OPINION, Nov. 27, 2012 /Christian Newswire --
By Jennifer Mason, Personhood USA Communications Director
In a Fox News interview on Sunday, John McCain urged Republicans to drop the abortion issue, claiming that party members need to leave abortion alone. These statements made me wonder: instead of dropping the abortion issue, why not drop John McCain? For that matter, why not drop all of the Republican candidates who want to maintain the status quo on abortion, which includes upholding among the most outrageously liberal abortion laws in the world?
McCain is just the tip of the iceberg -- as so-called "moderate" Republicans are urging a push toward the political left, young female voters like me who declined to vote for Mitt Romney are left scratching our heads.
The glaring problem in the past election was not that Romney was too pro-life. If the GOP can't elect one of the most pro-abortion Republican candidates ever to grace the candidacy, choosing an even more pro-abortion candidate is certainly not going to help. The problem is that Romney is not a social conservative.
Let's review the Republican primaries. In early 2012, Personhood USA hosted one of two presidential candidate forums, giving candidates a platform to share their positions on the abortion issue. Every candidate signed the pro-life Personhood pledge and participated, except for Mitt Romney. Shortly after, despite major financial deficits, other candidates who had signed the personhood pledge and continued to be outspoken on their pro-life positions were real contenders in the primary race.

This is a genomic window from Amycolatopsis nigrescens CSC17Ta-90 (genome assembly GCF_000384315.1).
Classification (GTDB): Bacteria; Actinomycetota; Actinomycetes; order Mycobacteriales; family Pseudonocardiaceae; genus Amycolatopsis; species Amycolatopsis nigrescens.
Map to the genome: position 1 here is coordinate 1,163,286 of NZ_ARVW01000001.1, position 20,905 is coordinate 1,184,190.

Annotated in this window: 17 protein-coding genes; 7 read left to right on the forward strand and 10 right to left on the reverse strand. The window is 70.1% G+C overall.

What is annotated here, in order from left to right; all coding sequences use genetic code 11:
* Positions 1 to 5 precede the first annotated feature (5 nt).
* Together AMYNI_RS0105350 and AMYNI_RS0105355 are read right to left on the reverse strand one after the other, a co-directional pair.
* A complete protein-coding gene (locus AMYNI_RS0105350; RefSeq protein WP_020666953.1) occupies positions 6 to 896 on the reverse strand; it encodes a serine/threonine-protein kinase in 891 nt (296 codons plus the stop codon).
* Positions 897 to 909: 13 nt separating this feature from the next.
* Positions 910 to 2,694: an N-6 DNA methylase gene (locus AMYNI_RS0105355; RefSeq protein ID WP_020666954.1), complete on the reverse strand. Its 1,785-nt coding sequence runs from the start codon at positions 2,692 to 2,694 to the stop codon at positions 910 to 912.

Given the financial support that Romney enjoyed, I believe that those more conservative candidates could have won the race.
Candidates who are truly conservative and hold to their principles are electable. Candidates pandering to liberal voters expend so much energy on downplaying their conservative values (if they even exist) that they lose touch with their base and lose the race. Case in point, Mitt Romney...